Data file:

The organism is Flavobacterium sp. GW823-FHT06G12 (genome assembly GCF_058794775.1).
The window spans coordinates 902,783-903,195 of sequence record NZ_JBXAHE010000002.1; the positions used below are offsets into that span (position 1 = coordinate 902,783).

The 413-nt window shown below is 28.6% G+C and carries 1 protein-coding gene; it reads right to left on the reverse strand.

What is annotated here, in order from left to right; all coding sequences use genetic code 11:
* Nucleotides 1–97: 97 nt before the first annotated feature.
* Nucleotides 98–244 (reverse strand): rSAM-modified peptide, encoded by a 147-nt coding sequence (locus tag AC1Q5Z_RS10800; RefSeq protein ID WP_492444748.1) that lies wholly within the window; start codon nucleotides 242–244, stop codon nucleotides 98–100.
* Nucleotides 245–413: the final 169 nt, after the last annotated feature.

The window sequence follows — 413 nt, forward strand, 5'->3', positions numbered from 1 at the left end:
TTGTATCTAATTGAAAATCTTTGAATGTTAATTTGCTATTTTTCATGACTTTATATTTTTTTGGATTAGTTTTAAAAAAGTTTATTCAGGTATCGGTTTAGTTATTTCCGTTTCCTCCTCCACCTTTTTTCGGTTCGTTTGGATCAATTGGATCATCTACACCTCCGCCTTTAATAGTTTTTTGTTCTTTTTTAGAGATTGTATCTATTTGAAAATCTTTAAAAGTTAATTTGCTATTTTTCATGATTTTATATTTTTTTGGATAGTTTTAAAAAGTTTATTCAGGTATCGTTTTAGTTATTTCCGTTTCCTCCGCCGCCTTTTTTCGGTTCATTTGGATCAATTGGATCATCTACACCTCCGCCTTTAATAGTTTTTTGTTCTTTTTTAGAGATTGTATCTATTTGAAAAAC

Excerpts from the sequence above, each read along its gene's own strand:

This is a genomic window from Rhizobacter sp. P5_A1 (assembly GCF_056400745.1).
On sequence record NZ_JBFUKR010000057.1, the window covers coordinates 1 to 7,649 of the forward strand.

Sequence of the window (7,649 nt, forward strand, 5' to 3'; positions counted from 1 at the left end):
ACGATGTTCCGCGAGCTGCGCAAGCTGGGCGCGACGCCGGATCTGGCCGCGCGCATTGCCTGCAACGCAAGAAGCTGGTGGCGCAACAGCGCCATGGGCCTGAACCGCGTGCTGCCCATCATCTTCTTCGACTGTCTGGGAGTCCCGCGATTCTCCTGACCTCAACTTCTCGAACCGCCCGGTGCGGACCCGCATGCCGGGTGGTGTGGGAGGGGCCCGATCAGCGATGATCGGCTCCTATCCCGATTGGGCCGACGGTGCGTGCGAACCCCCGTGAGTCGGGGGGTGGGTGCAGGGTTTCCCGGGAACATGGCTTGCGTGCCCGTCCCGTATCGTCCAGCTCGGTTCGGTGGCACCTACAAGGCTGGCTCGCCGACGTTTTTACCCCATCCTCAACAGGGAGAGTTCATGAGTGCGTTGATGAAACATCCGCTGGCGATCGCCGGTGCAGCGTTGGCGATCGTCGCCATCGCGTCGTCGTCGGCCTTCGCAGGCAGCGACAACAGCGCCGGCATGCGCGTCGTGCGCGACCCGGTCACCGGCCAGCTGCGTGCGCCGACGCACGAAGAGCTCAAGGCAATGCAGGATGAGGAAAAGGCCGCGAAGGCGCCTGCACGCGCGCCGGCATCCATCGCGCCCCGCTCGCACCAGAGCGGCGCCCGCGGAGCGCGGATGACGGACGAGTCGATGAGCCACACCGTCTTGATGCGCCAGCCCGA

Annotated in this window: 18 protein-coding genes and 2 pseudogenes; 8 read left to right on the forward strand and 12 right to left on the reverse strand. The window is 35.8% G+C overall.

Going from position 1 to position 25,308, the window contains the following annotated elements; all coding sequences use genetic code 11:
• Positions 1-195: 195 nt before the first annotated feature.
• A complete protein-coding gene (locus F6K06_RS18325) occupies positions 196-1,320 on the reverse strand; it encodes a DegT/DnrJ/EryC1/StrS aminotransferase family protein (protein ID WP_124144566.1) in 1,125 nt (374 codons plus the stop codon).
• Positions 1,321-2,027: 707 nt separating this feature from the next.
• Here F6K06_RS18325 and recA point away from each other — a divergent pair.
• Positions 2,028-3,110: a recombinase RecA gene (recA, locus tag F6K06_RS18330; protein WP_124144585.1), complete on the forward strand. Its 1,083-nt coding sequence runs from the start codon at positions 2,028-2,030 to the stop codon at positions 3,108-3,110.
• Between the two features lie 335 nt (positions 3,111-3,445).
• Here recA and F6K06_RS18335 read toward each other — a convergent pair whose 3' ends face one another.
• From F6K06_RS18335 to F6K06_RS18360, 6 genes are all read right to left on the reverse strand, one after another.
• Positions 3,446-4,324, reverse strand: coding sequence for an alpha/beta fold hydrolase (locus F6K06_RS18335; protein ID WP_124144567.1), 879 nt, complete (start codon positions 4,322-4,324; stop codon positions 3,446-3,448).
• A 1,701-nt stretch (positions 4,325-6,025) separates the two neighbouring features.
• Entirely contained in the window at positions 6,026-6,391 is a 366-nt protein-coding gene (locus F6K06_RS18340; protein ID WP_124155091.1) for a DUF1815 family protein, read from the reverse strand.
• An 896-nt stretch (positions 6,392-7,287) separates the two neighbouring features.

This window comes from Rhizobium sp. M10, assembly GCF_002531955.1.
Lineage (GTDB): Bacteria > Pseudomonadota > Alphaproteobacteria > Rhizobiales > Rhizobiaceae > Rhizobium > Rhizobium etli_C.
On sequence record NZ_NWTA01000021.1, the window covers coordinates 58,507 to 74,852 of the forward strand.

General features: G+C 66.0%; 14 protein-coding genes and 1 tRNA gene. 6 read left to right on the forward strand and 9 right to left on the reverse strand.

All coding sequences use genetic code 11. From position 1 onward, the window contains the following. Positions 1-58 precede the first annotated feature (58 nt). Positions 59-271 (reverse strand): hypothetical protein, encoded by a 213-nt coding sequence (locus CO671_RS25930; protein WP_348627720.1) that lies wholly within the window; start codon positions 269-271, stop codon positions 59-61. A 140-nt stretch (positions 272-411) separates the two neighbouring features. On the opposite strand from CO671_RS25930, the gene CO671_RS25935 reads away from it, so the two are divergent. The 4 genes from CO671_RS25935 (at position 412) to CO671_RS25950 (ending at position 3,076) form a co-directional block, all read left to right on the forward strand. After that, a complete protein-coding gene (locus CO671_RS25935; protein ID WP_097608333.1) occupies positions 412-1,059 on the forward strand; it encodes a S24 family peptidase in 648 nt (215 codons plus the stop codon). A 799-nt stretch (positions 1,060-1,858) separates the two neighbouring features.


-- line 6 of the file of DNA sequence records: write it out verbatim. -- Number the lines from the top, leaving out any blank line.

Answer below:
* Nucleotides 98–244 (reverse strand): rSAM-modified peptide, encoded by a 147-nt coding sequence (locus tag AC1Q5Z_RS10800; RefSeq protein ID WP_492444748.1) that lies wholly within the window; start codon nucleotides 242–244, stop codon nucleotides 98–100.